After worming our way out of Chimalcopotla we heading back to delegation Cuauhtemoc where supples were being gathered and organised , we formed great human chains , women and men of all ages shouting AGUAS! (‘Waters’- a sign of be careful) as the literally passed water in its various plastic cargos to the corner of the storage pile , I chuckled at the irony of it all . We sorted medicines and foods into different areas and smiled at each other carrying out these simple mass tasks together , happy in the union of human power. ChidatreeofheartsGP

Greer Pester – ‘Chida tree of hearts’ – prints and postcards available at Cactus and Creatures exhibition @ The Koppel Project , London , running from the 5th of October – the 4th of November. All money from this series will be going towards the rebuilding and supporting of physical and social Mexico post Earthquake trauma.

It is difficult to describe the big emotional wound this experience has carved in me , for all the trauma and fear and shock, this mass shake has connected people who would have never have touched before and stripped all the superficial stuff away to reveal our very human empathetic cores .Its cultivated a little huerto of resilience in me. Its like taking a shower and washing away all the sticky bubble and insignificant worries  away and emerging and walking in your raw clean state and opening up your energy to others from other bubbles.
The world needs more of this.It builds resilience , learning and flexibility in our constructed bubbly identities. We all need to learn to be more resilient and closer to the key human things that matter.Its a shame it takes a violent jerk from big Mumma E to unite us in our shared feeling and openness. There is so much potential for humanity if we could just be a little more present, in a more holistic way each day.

And by god we really need to start listening to big mother E.

She’s got a lot to say , we should listen.

Mexico querido , everyday I am more in love with you , you inspire so much and bring parts of me to life. I am eternally grateful for the experiences and awakenings.

Hasta Pronto ❤

COCHINEAL – ‘The colour of cactus blood’ WRKSHP 2 – FF educational outreach 2017

(

First food residency  :Community outreach program  :October 2017

Workshop 2 :Cochineal : ‘the colour of cactus blood’:

 

T i t l e s :

‘A history of seeing red’ , ‘The colour of cactus blood’ ‘The blood of the gods’.

Names in other languages : Mixteca -Nduco ,Nahuatl -nocheztli,Maya -Mucay, Zapotec – bee,biaa,bia due. Árabe -Dude.

M y t h o l o g y :

“The legendary explanation places two Olmec gods in a fierce battle for possession of a field of nopal cacti. The struggle spattered the gods’ blood onto the cactus leaves, making a strong red ink called Nacheztli, translated, blood of the nopal cactus. Generations used this dye, thought to be the battle residue, for body paint, food and wool dyes.”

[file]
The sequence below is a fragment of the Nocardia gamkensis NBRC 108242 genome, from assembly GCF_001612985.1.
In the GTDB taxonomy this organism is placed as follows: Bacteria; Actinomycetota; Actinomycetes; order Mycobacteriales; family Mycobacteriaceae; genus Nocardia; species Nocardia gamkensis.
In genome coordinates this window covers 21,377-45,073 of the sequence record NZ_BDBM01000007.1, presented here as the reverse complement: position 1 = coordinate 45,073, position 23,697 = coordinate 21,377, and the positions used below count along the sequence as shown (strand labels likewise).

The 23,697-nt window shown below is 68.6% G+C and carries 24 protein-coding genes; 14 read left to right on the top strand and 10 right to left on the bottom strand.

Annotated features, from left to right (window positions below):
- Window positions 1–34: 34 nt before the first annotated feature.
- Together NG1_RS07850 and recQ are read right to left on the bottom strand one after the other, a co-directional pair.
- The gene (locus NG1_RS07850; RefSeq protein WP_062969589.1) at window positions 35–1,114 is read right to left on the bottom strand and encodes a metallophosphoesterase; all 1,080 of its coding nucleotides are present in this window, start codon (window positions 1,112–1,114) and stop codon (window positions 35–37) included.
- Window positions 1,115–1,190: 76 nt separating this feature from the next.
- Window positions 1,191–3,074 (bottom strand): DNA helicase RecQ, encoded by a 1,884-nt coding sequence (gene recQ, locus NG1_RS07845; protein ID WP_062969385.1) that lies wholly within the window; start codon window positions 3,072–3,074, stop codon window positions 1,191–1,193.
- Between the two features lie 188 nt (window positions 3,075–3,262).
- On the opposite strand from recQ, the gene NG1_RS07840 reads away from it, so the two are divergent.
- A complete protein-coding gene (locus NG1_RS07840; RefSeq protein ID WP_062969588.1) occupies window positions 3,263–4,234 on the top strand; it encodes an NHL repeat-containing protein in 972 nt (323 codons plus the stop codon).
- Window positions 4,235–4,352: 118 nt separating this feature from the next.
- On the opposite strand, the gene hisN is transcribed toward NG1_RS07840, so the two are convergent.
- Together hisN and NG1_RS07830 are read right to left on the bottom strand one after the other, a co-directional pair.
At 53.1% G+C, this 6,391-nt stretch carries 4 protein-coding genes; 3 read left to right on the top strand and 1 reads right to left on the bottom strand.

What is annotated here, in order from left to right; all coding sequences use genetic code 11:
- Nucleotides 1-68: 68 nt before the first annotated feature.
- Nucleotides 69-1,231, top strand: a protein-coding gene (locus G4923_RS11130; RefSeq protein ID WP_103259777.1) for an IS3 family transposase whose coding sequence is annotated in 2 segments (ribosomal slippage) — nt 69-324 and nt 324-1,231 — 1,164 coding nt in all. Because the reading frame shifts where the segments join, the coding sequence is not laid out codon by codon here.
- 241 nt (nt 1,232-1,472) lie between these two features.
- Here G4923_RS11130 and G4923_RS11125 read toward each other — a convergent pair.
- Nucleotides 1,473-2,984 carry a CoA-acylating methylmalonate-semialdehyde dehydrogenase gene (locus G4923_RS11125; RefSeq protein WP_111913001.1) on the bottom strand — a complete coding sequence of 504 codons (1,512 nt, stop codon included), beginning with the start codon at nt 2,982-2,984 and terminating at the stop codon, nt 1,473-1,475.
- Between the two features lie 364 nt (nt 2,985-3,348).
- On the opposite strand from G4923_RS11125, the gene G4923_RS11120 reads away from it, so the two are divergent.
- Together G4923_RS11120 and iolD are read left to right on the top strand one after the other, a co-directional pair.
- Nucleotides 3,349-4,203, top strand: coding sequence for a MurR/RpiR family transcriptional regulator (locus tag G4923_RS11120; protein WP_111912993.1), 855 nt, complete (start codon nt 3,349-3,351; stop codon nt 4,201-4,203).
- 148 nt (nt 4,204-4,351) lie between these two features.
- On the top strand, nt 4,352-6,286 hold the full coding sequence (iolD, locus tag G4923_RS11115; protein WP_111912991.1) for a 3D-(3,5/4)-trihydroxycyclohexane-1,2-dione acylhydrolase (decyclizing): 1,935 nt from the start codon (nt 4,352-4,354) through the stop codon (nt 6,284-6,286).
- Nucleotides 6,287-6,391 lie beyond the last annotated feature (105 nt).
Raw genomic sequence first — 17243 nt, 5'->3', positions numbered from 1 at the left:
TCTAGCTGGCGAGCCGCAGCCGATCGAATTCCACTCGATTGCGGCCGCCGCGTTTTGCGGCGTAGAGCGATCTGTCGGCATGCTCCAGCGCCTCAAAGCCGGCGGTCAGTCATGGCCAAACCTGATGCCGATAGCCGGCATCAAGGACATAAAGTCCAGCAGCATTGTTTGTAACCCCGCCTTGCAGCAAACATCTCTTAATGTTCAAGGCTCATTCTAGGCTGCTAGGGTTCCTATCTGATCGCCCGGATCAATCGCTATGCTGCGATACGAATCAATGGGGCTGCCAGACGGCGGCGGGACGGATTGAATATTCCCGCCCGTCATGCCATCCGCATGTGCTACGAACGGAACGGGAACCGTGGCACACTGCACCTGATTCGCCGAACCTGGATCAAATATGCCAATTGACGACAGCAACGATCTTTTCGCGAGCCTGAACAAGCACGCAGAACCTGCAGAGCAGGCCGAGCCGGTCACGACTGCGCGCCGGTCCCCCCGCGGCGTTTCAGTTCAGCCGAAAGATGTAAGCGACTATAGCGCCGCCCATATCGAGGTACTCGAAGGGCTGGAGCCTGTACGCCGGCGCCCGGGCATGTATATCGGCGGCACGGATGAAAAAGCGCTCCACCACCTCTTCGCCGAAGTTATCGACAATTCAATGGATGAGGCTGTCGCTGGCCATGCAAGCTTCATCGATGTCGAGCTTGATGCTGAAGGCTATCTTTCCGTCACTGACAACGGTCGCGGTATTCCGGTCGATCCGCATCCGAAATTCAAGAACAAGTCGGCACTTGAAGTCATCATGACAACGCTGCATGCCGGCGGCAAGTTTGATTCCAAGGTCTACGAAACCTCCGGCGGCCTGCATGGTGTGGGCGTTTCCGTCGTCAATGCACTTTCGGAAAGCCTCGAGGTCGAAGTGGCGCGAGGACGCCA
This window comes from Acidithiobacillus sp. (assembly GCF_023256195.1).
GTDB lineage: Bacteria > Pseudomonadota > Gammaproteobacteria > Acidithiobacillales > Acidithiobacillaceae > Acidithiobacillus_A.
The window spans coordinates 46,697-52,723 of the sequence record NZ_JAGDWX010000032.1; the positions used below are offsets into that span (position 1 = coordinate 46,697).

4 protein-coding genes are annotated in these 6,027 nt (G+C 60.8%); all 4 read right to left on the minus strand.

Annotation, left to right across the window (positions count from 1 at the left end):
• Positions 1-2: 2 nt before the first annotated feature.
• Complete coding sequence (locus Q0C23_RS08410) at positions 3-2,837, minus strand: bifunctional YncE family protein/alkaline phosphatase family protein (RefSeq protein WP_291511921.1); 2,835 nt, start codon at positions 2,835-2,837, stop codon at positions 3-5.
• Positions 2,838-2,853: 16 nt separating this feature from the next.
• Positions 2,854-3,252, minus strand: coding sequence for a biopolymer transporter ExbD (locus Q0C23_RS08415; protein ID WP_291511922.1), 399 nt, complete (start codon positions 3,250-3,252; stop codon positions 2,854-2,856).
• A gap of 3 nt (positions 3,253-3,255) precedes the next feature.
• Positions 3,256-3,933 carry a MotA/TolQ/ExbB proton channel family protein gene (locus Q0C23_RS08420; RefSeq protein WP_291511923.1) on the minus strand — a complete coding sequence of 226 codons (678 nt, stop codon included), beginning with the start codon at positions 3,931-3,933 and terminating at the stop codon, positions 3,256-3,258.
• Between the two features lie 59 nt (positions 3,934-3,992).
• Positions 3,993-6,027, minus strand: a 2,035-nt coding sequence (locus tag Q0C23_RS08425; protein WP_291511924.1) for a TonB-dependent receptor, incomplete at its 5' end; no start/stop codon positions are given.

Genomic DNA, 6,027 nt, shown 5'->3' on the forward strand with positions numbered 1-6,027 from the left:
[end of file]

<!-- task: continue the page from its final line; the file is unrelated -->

O r i g i n s:

Cochineal – ‘La Cochinilla’ is actually a tiny insect that feeds on the ducts of the Nopal like a baby on a teat. People often mistake it’s rich red colouring for the ‘blood’ of the insect but in fact about a quarter of the insect’s body weight consists of carminic acid (which it produces to deter predators);it is this acid, essentially, which gives the cochineal it’s colourful extract.The colour can only be extracted from the females.

After attaching itself to the nopal leaf, the female cochinilla waits fertilization by the male; then after laying eggs on the spear, spins a white milky cocoon around the eggs. In three months the infants mature. The insects are then scraped from the leaf and ground into a powder, producing an extract known as carminic acid. This extract generates the vibrant hues of red dye.With a short life cycle, the females only live for 3 months , the baby walks on the nopal for 3 days and then feeds.

The Nopal thrives with rain and sunshine whereas cochineal must protect themselves from burning in the strong rays of sun and being battered by the harsh tropical rains and finally from a whole array of clever predators.To help sustain themselves they encase themselves in a special white powder and carefully consider sheltered positions on the pad of the Nopal.The wax of the Nopal also provides additional protection.

 

K e y F a c t s :

  • When Cortes invaded Mexico in 1519, he was in awe to find Montezuma and other high members of society dressed in robes dyed with bright vivid red. He was also amazed to see the native women’s hands and breasts painted the same intense color.
  • Cochineal is a strong sign of abundance and prosperity after it became a product so sought after for the finery of the people of the West , mainly for dyeing clothing and being used as a tint for European painters in medieval times.
  • The famous redcoats for the British army were dyed with Cochineal.
  • At one point during the Aztec empire , the cochineal dye was the most valuable export just below silver.
  • Peru is one of the most important producers of cochineal and accounts for 85-90% of world production sadly commercial production in Mexico collapsed in the late 1800s due to the rise of of artificial colouring in the 19th century which in turn reduced the production of Cochineal.
  • Several countries, including Chile, Botswana and the Canary islands, also cultivate cochineal and are together responsible for the remaining 10-15% of production.

Today the demand for cochineal is making a comeback as consumers return to natural products: it is used as a fabric and cosmetics dye and as a natural food colouring and is common in many of the foods we eat today.

A c t i v i t y :